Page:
Split ends!

By Jing Villamil


IN the midst of the pandemic, there is this story of love. It has nothing to do with the disease. It is a story that would have happened anyway, anyhow, any which time.

He was the youngest of three sons of farmers. He dropped out of school when he realized the soil can teach him more about life and how to eke a living from the rough, the tough. His brothers went on to acquire degrees to qualify as teacher, computer technician. Their parents, now with their bunso pitching in, were able to support their education. The older brothers’ hands and nails had since lost the smell and stain of the earth, and their skin had shed off the sunburnt tinge.

But this is not about escape from the tediousness of school or farm. This is about love.

Not anymore squirming from tight hand-me-down uniform, bunso grew huge in the chest and robust in his arms and legs. He turned more than one woman’s head his way; he simply glowed bronze!

He was not very smart, but he trusted his heart. And his heart chose to love this pretty but sad, abandoned wife whose husband left her, taking with him their only child. He claimed she was always too sad. She was in postnatal depression a long time past post.

They were not discreet with the conduct of their affair. Fields have no walls. His parents were really worried though. She still had a husband. She was also not so right in the head.

One day near dusk, she called him to fix her flickering houselights. When Nanay side-commented “it’s your girl’s head that needs fixing, not her lights”, bunso took offense. He packed his bag with what few possession he had. His parents could not hold him back. He was too headstrong, too in-love, too shirtless. They had no grip to hold on to, except his skintight cycling shorts!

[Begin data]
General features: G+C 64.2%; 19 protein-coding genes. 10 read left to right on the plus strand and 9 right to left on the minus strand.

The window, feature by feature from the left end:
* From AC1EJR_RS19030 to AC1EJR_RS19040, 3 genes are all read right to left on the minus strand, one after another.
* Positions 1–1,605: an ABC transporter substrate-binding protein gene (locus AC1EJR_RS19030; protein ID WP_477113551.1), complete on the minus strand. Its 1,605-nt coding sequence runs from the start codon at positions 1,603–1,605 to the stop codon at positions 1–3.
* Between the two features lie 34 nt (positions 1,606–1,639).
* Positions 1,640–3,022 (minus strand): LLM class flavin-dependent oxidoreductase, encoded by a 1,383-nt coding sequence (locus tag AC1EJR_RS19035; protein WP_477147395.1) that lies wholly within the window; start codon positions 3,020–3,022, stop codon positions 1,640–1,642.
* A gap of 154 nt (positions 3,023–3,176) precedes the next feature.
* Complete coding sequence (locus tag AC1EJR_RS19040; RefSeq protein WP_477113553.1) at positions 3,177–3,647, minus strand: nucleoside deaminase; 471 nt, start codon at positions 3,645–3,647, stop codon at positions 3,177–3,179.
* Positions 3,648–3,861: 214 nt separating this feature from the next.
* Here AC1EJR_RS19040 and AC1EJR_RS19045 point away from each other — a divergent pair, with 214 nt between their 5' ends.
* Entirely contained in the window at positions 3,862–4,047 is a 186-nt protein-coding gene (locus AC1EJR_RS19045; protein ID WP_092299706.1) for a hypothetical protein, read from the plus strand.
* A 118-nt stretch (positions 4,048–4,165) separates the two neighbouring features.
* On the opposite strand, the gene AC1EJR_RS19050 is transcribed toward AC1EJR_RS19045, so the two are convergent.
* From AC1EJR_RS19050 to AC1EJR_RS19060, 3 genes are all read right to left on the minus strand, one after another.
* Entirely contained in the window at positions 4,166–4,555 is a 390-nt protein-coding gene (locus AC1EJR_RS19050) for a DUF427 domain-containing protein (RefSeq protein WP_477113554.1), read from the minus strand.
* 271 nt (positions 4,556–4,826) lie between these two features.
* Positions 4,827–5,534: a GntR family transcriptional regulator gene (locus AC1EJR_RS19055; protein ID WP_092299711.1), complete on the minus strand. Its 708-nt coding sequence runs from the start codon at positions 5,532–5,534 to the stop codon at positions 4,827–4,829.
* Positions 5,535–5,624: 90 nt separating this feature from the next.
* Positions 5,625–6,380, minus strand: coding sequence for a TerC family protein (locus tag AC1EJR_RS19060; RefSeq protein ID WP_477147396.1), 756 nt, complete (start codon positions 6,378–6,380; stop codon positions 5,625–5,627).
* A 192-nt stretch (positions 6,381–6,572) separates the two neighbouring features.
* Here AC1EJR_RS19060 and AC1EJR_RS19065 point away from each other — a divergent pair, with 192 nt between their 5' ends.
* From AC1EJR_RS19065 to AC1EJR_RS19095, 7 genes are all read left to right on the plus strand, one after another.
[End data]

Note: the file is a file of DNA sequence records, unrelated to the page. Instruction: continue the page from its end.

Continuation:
The lovers ran to each other! It was bliss! The two of them homing at last! In her house, they got down to business at once. (Don’t think dirty!) They ripped out the wires, all the while teasing, laughing, reaching out to the other playfully. This was what he loved about her; together, all their cares disappear with the wind! Kids again! But they were! They were.

Till they dropped to the floor, rolling, tickling each other, crashing flat what he was fixing in the first place. He plopped right on top of a live wire. It sizzled! He grabbed the wire to keep it away from her. He could not; he cannot.

He felt the sizzle multiply to ten sharp rusty needles seemingly altogether jabbing into him, travelling excruciatingly slow and painfully underneath the flesh of his hand, arm, shoulder, across his chest to his heart, coursing a way through and out from him..

He tried to focus on her. Her eyes were wide with fear, her hands she stuffed in her mouth. He called out: “get a chair, whack the wire off me!” She did not understand his words. Rather, she heard a burst of staccato growls. She screamed to her highest decibel. She backed away from him. She scrambled on all fours. Finding her legs, she ran out the door, across the yard, to the fields, to the trees beyond. She was running, stumbling, screaming, flailing her arms until she was lost to the wilds.

She is still not found. His parents, though, found his body – toasted, twisted, mouth grotesquely curled shapeless in agony. The wire fused to his arm, his other arm stretched begging, reaching out to her. She could have saved him. He must have been still alive as she was scrambling away.

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